The Bluest Eye
What parents need to know
Parents Need to Know
Parents need to know that The Bluest Eye is the first novel by Nobel-prize winning author Toni Morrison. The book is a complex investigation of ideas of physical beauty among blacks and whites, and the ways racial attitudes, and other life experiences, damage the lives of these characters. Pecola Breedlove's self-hatred, and her wish for blue eyes, is an outgrowth of the way she's treated by her family and the world in which she lives. Sexual behavior is also very complicated in this novel from 1970. Sex acts and feelings between adults are described, and more than one grown man behaves inappropriately with young girls. There is also incest and domestic violence, including a sexual assault on an 11-year-old girl. Even teens may need some adult guidance to understand the world of the novel, in which many characters seem driven by emotional and sexual feelings they can't control.
What's the story?
Two preteen sisters, Frieda and Claudia MacTeer, live with their parents in Ohio. Mr. and Mrs. MacTeer take on a lodger, whom the girls call Mr. Henry, and for a brief period they take in a quiet, unhappy 11-year-old classmate of Frieda and Claudia's named Pecola Breedlove. The girls befriend Pecola, who comes from a very troubled household; her father, Cholly, is often drunk, and he and her mother, Polly, fight physically and verbally. Pecola considers herself ugly and unworthy of love, and believes that if only she could have blue eyes, she would be pretty and happy. Readers learn the life events that have shaped Polly and Cholly, led them to marry, and led them ultimately to their unfortunate state. Because of the book's edgy content, there have been efforts to ban it from schools and libraries.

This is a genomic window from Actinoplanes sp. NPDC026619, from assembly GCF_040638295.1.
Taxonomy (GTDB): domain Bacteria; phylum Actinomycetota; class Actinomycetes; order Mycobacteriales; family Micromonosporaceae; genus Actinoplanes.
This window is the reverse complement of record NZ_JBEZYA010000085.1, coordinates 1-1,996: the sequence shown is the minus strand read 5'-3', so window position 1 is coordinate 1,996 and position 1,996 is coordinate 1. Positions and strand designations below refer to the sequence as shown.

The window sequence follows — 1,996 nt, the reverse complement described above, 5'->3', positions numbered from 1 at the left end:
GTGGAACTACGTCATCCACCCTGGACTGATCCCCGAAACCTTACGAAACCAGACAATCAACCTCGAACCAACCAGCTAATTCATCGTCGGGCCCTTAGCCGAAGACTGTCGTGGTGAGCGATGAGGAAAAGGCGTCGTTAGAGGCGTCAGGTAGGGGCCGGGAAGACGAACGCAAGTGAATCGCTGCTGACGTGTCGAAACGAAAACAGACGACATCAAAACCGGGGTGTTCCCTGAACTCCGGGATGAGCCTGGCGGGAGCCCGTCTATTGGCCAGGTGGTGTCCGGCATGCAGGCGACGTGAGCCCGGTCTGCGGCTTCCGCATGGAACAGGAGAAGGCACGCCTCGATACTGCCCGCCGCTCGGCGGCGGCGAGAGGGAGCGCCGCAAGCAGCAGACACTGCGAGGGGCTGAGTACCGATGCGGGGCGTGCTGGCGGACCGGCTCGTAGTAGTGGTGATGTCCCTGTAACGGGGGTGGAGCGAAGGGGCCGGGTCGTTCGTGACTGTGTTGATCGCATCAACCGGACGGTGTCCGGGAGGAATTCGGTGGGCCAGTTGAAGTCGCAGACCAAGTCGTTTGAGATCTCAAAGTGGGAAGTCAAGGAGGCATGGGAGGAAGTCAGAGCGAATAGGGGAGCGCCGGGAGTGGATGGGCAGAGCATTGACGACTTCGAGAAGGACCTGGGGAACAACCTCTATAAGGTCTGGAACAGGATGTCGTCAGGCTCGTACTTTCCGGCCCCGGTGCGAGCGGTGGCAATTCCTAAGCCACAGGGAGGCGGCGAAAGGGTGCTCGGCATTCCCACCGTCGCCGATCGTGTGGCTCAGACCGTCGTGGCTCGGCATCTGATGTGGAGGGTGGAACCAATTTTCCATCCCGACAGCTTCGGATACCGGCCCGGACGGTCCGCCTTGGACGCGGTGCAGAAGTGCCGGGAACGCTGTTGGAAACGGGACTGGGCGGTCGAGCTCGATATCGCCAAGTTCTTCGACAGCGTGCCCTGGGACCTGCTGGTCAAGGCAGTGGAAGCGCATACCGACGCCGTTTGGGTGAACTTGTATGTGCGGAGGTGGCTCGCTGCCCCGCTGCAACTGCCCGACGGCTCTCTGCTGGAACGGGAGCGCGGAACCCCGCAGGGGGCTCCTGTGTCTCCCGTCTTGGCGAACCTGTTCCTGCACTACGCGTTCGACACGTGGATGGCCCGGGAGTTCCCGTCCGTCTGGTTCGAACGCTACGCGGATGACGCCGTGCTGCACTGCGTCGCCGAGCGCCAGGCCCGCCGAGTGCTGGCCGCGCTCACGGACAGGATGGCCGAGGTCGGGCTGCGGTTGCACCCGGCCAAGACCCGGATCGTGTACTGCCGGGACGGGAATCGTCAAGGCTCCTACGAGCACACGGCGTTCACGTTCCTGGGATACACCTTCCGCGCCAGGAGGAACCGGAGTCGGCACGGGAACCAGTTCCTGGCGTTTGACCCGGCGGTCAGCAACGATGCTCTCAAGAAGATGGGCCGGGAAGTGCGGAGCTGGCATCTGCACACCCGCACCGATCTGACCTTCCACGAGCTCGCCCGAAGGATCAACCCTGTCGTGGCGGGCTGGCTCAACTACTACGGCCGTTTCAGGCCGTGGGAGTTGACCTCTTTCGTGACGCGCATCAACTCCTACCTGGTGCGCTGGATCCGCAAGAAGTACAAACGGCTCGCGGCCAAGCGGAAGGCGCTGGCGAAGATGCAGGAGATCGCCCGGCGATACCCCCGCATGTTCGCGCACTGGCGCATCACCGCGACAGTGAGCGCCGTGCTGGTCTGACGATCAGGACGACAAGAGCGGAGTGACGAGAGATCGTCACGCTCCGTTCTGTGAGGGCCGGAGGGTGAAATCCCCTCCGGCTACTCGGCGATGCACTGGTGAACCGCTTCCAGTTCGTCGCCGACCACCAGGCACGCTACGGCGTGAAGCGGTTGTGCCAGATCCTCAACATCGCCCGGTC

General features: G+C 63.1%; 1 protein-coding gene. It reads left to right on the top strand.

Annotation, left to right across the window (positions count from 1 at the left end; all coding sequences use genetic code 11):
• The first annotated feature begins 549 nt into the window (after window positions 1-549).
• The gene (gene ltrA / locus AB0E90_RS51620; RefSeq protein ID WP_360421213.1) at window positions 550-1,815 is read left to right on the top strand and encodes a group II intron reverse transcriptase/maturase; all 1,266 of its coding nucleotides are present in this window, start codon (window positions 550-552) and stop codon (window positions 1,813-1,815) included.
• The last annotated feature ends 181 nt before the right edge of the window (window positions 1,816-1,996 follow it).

Is it any good?
THE BLUEST EYE is a poetic and complex investigation of racial, personal, and sexual feelings. These doomed characters are both beautifully realized as individual characters and richly representative of the concepts Toni Morrison explores with her story. As the point of view shifts from character to character, the reader comes to understand what drives them, and will be deeply engaged in their experiences and moved by their fates.
Families can talk about...
Families can talk about Pecola's wish for blue eyes. Why does she think having blue eyes will change her life?
Why are Cholly's feelings about sexuality bound up with anger?
Why does Claudia feel rage toward Shirley Temple, toward Rosemary and Maureen?